The start of 2015 is right around the corner, and with it comes an opportunity to make three smart moves that can help you secure a more comfortable retirement.
What are those three smart moves?
No. 1: Update your contribution amount. In 2015, the contribution limits for most employer-sponsored retirement plans, including 401(k), 403(b), 457, and the federal government's Thrift Savings Plan, increase to $18,000 from $17,500. In addition, if you are age 50 or older in 2015, the catch-up contribution limit rises to $6,000 from $5,500. That's more tax-deferred money you can sock away for your retirement, but you need to tell your plan that you want to increase your contribution.
In 2015, the IRA contribution limit remains $5,500, with a $1,000 catch up for those aged 50 and up. If your age now permits you to add the catch up, or if you haven't taken advantage of the $5,500 limit in the past, why not try to max out your plan next year?
All else being equal, the more you sock away for a longer period of time, the better off you'll wind up. So take advantage of the 2015 limits to give yourself an edge in retirement.
No. 2: Align your investment allocations with your current reality. In most 401(k) and other employer-sponsored plans, you set your investment choices once, and then they continue with every contribution until you specifically request another change. That fire-and-forget automatic strategy can do wonders for the discipline needed to keep you investing, but it also means the choices you made years ago might not be relevant to you today.
As you age and your life status changes due to things like children and getting ever closer to retirement, it could make sense to update your selections. Additionally, plan choices change over time, and if a former selection is no longer available, the replacement your plan administrator chose for you might not be the best fit.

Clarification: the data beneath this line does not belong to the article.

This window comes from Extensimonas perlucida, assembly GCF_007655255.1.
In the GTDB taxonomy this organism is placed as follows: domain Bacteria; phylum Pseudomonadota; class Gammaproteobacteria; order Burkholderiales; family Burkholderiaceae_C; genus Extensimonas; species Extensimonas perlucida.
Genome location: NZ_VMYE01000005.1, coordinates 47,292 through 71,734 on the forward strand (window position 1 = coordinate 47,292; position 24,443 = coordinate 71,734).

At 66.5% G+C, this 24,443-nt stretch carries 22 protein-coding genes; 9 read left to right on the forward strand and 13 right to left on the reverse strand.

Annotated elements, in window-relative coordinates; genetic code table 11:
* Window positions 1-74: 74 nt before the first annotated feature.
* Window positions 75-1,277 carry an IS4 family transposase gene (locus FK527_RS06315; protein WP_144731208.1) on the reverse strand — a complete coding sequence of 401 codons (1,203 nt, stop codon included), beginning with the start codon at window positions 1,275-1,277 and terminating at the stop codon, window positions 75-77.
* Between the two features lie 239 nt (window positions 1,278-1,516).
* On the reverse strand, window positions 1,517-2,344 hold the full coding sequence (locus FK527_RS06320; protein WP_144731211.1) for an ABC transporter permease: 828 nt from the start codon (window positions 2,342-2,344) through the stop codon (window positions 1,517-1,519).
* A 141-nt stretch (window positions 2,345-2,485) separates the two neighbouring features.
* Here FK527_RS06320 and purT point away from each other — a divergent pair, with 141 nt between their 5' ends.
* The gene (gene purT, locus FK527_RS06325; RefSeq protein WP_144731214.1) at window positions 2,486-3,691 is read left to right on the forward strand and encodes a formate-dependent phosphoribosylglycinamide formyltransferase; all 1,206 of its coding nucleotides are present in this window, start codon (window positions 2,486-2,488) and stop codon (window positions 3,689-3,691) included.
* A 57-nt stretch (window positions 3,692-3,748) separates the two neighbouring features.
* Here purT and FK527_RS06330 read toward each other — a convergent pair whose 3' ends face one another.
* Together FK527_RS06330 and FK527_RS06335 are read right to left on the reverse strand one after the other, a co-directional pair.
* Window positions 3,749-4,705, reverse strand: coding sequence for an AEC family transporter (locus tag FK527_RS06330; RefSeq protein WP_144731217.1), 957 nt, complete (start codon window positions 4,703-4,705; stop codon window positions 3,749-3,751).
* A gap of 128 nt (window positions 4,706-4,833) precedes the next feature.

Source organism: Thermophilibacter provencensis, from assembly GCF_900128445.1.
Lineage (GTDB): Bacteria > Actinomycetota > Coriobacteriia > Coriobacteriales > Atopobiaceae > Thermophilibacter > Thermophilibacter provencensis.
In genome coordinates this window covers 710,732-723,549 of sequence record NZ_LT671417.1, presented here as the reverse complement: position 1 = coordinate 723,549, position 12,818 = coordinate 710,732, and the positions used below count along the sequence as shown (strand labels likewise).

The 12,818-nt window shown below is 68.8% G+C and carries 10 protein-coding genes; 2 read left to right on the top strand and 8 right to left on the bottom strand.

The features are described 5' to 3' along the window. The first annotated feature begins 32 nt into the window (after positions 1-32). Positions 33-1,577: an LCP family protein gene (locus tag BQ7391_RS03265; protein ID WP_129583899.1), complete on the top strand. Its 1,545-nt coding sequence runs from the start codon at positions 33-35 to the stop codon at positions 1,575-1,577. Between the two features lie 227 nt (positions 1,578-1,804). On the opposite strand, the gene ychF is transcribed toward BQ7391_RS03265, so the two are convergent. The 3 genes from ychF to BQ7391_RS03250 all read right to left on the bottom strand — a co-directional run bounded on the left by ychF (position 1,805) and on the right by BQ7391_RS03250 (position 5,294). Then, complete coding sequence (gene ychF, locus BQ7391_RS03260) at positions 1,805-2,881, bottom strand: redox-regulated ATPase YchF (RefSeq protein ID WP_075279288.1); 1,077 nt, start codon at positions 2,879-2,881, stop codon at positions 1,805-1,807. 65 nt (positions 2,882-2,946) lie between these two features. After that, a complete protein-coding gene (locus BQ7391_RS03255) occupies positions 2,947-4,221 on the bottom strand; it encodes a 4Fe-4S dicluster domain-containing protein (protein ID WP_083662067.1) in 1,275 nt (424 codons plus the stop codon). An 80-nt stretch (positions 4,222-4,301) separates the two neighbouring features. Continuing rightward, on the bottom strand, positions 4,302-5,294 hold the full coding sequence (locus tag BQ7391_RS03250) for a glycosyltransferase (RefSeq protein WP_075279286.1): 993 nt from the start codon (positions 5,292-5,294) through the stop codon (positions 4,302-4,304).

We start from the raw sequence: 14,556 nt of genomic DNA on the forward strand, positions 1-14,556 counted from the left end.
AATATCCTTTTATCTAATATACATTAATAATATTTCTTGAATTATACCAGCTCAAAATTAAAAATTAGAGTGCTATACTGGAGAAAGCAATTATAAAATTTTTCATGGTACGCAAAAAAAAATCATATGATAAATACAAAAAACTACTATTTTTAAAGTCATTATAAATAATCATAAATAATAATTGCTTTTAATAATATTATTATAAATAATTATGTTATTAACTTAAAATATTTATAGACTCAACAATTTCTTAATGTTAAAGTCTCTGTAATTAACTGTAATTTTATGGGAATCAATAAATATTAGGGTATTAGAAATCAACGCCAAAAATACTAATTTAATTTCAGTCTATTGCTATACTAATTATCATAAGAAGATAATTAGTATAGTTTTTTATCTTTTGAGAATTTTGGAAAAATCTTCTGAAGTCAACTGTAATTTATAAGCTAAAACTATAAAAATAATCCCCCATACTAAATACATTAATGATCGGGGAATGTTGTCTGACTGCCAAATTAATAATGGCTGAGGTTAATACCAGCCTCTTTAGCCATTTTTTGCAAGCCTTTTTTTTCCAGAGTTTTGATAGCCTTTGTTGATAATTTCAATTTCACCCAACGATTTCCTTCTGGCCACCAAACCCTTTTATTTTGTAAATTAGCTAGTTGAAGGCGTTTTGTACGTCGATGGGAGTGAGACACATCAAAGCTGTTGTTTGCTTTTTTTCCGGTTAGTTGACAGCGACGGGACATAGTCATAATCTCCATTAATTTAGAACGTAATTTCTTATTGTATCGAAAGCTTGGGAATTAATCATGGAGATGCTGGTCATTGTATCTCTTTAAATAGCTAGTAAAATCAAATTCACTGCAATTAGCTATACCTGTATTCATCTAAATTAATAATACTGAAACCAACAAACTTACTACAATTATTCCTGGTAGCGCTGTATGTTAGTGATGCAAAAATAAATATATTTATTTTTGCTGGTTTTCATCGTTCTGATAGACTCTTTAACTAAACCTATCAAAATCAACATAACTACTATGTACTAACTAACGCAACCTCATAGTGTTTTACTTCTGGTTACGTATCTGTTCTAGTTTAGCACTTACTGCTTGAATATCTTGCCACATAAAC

So at least once a year, look at the choices in your retirement plans and your current portfolio balance and make adjustments based on your current reality. The increase in 401(k)-style contribution limits coming into effect on Jan. 1 offer a great opportunity to go into your plan and take care of all the adjustments at once.
No. 3: Review your retirement planning tax strategy. When qualified retirement plans got their start, they came with the basic premise of tax-deferred contributions, tax-deferred growth, and withdrawals taxed at your full marginal income tax rate. Those traditional plans still exist, but they have been joined by Roth-style plans. In a Roth-style plan, your contribution is taxed as ordinary income, your investments grow tax-deferred, and qualified withdrawals at retirement age are completely tax free.
On top of those qualified plans, you can always invest in an ordinary brokerage account and label it as "off-limits until retirement." In an ordinary account, you can take money out at any time for any reason without penalty, and you can also buy and hold fairly tax efficiently, only owing dividend taxes along the way and capital gains taxes when you sell. Which option is best for you depends on your individual situation and what your employer offers.
If you're in a low tax bracket now and expect rates to be substantially higher when you retire, a Roth would make the most sense. If you expect either tax rates to be lower when you retire or your income to be substantially reduced, so that you are withdrawing money at lower tax brackets, then the traditional style would likely work more effectively for you. If you're looking to retire super early, then the flexibility of an ordinary brokerage account might provide the best opportunity.
Take control of your retirement in 2015
Whether you plan to retire in the very near future or you anticipate several decades before calling it quits, making these retirement moves in early 2015 can improve your chances of retiring successfully. The new year is just day away, and if a better financial future is one of your resolutions, there's no time like the present to get started.
Chuck Saletta has no position in any stocks mentioned. The Motley Fool has no position in any of the stocks mentioned. Try any of our Foolish newsletter services free for 30 days. We Fools may not all hold the same opinions, but we all believe that considering a diverse range of insights makes us better investors. The Motley Fool has a disclosure policy.